Kaufman: From a personal standpoint, it wasn’t like a season so that was different and it wasn’t quite like a tournament or anything that I’ve done with national teams or anything like that because it was a little bit longer and then it was different than all soccer events that I’ve been a part of because of the isolation, because of COVID. It was really rewarding, but I would be lying if I said it wasn’t hard, being a in a high-performance environment for a month in isolation with just your team is, even if you love your team, which we do. I think it ultimately ended up being one of the things that pushed us forward was that we did all get along and we did enjoy our time together very well, but it was hard. It was a unique environment, I don’t know that there will ever be an environment like that again because even if they continue with the Cup, hopefully it won’t be under COVID contiditions. So just learning to really enjoy the moment and how to separate from emotions when you’re not, both for coaches and players, was really important. So was having a routine every day as a team and also for me individually was vital. It was also just really fun to be winning. I’ve always kind of been a part of teams that people didn’t think they could and then we’ve always gotten better over time. This was awesome because it was accelerated learning for a team and also accelerated success, but not a whole lot different than the pathway I’ve taken with other teams. Just to be winning at a time when so many people in the country, and especially here in Houston, are struggling with COVID and finances and the emotional toll that that takes, was great. For us to get the opportunity to play and be playing so well and enjoy it together was truly unique and a fun experience.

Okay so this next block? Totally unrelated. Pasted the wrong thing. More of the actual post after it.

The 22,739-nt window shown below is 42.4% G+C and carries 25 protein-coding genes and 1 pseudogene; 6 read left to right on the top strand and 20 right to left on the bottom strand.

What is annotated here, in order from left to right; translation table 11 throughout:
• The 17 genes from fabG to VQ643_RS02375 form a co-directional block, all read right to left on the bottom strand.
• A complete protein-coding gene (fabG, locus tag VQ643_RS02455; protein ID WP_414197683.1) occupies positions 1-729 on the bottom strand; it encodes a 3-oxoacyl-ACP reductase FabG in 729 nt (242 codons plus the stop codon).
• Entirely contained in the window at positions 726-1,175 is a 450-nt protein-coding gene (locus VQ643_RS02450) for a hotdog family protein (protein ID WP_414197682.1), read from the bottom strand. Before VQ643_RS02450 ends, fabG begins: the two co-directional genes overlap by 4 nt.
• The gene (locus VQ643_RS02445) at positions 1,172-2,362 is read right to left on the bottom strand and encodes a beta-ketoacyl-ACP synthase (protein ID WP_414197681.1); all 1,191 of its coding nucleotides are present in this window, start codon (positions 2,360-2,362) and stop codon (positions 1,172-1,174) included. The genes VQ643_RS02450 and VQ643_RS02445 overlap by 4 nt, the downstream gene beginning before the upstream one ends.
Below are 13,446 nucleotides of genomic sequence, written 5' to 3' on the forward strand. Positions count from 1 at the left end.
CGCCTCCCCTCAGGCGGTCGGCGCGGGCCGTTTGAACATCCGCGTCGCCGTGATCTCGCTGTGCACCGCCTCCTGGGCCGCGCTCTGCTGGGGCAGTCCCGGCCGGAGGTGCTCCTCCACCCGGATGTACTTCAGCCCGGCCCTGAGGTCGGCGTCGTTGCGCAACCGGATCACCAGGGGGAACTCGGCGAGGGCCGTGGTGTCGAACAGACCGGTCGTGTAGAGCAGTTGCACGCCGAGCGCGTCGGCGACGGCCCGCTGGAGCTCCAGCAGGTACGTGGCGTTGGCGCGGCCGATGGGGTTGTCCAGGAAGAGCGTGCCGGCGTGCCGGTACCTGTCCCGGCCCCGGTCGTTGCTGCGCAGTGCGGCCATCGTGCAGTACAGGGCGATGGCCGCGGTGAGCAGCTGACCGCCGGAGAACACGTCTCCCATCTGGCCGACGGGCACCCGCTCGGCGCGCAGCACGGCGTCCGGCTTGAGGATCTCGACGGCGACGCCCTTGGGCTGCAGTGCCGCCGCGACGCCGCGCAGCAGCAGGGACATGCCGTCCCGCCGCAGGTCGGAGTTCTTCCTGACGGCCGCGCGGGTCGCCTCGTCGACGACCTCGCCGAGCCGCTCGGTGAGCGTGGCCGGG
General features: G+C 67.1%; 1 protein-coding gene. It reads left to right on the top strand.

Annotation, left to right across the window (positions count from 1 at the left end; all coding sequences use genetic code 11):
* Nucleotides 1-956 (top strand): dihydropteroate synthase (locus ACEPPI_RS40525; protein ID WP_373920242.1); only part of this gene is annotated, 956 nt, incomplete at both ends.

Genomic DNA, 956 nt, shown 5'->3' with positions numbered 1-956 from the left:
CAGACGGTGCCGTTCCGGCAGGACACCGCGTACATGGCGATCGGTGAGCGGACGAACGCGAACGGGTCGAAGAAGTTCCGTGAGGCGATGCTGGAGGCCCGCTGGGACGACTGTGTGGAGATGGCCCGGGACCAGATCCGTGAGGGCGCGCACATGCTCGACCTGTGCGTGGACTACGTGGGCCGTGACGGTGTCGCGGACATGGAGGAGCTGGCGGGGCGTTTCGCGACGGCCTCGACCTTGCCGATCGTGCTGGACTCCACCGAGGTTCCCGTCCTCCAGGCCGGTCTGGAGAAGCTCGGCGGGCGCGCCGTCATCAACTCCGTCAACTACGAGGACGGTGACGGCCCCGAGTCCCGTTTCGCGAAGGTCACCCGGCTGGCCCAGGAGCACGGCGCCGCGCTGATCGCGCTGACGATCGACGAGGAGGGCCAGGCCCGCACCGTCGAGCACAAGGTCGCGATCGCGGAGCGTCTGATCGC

NorCal: Even though you were in Utah, did you feel the support of the Houston community? Were people back home watching and sending you messages?

Kaufman: Yeah! One day we got out of the elevator and we had a private floor on the first floor of the hotel that we stayed at and our floor was just covered in messages from just people within the Forever Orange organization — Forever Orange is the umbrella organization for the Dynamo and the Dash — so we had messages from a bunch of Dynamo players, the Dynamo staff, just people within the organization writing personal notes all over the hall. That to me was really inspiring. And then to see our fans, we didn’t engage as much with social media, but in the stadium they had maybe 12 fans on the screen at the stadium at all times. To look up there one day and see (former Dash goalkeeper) Bianca Henninger, who is from Northern California, on the screen cheering us on, that just made me emotional because you’ve been so deprived of contact with people who you know. That was really cool and then when we got back we actually had a socially distanced parade where we were all on stage and then people came in their cars and drove by. I don’t know how long it lasted, I don’t want to exaggerate, but that was one of the most moving things that I’ve experienced, just to see people wanting to celebrate us and then how well they actually knew us. People were getting individualized gifts like the drink they liked or a particular brand of clothing that they liked. People really were following along with us and picking up the little nuances with individual personalities.

NorCal: How has everything else been going for you during this pandemic?